Estimating the amount of forage consumed when limit-feeding hay is important so that the diet can be supplemented correctly as needed to maintain animal performance. Whereas it may seem counterintuitive to supplement high-quality hay, when used in a limit-feeding approach, this may be a way to stretch hay supplies and efficiently meet cattle nutrient demands. A helpful guide on limit-feeding hay can be found in an extension guide from South Dakota State University at http:bit.ly/HFG-SDSU-limit.
Dilute: High-quality hay or baleage may be used more effectively by providing a ratio of good to mid-quality bales at the time of feeding. If the quality of various lots of forage on the operation differ, providing one high-quality bale for every one or two mid-quality bales may help even out the playing field in terms of diet quality for the animal, especially for animals with lower nutrient requirements.
While it is true that cattle will tend to eat the best-quality forage first, they will then move to the lower quality forage. This can have a positive associative effect on the digestion of the lower quality forage in the diet. High-quality forage provides the fuel for rumen microbes to better digest subsequent lower quality forage that might be consumed, thus improving efficiency of digestion and use by the animal.
Knowing that cattle recycle a significant amount of what they consume to the environment (upward of 70 percent), there is an opportunity to uniformly distribute these nutrients on the farm during the hay feeding season. Bale grazing is a method by which rolls of hay are set out systematically across a pasture area before the winter feeding period begins, and cattle are restricted access to them using polywire fencing.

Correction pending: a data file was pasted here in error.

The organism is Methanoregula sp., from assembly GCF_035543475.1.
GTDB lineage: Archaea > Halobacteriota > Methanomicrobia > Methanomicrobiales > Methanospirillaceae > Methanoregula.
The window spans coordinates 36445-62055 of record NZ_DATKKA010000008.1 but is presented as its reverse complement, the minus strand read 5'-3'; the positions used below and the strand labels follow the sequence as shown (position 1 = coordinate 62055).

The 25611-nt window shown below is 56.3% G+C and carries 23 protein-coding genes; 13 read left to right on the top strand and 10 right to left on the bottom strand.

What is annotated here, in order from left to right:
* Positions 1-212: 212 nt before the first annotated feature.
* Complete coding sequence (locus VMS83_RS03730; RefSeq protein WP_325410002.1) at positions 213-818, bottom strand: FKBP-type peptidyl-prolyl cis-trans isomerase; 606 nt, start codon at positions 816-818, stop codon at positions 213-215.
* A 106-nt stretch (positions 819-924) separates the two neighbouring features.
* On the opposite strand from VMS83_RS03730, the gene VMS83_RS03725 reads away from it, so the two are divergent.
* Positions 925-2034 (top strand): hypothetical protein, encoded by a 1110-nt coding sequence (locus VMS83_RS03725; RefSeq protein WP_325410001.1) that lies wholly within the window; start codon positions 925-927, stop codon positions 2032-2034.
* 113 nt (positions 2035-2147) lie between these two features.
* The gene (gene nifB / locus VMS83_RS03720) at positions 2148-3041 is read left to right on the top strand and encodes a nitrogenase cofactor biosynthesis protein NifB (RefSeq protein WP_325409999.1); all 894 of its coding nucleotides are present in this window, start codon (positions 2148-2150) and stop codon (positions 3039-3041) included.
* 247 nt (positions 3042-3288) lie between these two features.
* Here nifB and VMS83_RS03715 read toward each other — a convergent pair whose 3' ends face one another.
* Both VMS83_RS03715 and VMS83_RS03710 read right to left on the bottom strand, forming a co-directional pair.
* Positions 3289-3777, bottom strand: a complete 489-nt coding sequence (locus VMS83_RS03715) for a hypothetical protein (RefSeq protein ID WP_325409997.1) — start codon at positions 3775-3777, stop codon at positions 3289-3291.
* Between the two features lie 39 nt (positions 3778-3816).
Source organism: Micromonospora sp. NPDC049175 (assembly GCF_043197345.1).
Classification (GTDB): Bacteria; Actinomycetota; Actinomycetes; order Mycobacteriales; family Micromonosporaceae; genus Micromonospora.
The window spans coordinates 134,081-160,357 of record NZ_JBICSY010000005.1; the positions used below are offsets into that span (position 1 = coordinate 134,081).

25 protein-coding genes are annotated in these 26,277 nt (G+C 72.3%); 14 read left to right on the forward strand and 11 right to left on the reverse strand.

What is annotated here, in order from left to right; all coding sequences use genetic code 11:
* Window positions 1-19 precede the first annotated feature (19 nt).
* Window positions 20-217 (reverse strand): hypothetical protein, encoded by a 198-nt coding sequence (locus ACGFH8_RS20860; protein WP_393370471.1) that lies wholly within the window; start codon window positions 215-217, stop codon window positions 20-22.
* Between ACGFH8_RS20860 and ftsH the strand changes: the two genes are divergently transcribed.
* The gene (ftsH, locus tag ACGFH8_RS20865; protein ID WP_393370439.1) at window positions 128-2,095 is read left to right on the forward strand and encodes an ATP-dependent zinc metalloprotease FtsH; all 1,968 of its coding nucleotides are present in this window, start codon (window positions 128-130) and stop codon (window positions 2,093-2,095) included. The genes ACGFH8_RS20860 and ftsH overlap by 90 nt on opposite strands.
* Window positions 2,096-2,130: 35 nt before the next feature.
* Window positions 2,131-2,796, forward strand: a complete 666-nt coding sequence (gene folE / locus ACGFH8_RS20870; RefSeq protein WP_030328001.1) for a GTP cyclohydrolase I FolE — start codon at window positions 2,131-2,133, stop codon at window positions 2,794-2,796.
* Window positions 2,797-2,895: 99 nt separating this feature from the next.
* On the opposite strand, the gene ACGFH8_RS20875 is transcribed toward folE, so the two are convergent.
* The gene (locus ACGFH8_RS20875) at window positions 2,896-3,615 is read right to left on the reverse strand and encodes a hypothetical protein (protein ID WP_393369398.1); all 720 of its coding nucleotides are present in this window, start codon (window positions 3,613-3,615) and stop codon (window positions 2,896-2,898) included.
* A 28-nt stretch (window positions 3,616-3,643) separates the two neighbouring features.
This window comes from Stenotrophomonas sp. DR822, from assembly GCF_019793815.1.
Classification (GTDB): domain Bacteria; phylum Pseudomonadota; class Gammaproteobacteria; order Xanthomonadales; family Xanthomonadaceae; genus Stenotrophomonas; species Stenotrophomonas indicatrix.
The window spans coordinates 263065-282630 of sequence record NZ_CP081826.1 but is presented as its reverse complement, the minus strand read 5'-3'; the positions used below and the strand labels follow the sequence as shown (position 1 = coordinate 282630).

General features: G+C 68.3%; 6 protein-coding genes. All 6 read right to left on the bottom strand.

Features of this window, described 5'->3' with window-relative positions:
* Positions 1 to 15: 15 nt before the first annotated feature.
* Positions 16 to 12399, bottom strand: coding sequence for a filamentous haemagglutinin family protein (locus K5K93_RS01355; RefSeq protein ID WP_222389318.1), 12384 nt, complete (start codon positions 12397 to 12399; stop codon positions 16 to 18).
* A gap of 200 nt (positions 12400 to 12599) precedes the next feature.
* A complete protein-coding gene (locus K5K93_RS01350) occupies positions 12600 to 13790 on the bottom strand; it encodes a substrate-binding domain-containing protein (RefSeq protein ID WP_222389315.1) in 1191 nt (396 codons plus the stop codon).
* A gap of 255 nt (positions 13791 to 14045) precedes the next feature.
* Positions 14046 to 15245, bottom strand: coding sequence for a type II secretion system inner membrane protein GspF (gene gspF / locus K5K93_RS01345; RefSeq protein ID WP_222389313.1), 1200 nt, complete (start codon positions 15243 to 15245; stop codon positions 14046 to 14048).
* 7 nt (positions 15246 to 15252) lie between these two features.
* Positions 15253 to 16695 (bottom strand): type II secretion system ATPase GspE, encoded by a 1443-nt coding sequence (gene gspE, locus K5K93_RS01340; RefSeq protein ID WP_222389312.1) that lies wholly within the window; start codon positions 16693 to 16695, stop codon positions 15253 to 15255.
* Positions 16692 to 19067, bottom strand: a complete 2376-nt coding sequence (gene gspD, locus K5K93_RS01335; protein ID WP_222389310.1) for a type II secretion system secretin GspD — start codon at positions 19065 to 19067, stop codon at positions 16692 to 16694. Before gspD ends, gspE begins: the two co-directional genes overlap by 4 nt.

Generally, cattle are allocated two to three bales initially, depending on the size of the herd, and more sections are made available as they begin to finish each bale. This strategy provides a more even distribution of nutrients across the field and the potential to capture excess nutrients from hay. A research trial in Canada observed that feeding hay during the winter in a confined area allowed the recovery of only 1 percent of the original nitrogen content of the hay being fed, whereas bale grazing helped recover close to 35 percent of the original nitrogen value.
Unrolling round bales on the ground may be another option for capturing excess nutrients, but care must be taken to only provide the amount of hay that can be consumed by cows in a two-day time period; otherwise, hay losses of up to 40 percent can occur from animals bedding down, urinating, and defecating on loose hay. Moving the location of where bales are unrolled may provide a more even spread of nutrients around the pasture area.
Can stored forage quality actually be too good for cows?
In short, yes or sometimes, but the reality is often the opposite — the quality is lower than expected. The only way to know the starting point in your winter feeding program is to conduct a forage analysis. This information helps determine the most efficient feeding strategies based on the quality of current forage inventories.
Additional information on forage analysis methods can be found at www.aces.edu/go/523.
This article appeared in the April/May 2018 issue of Hay & Forage Grower on pages 10 and 11.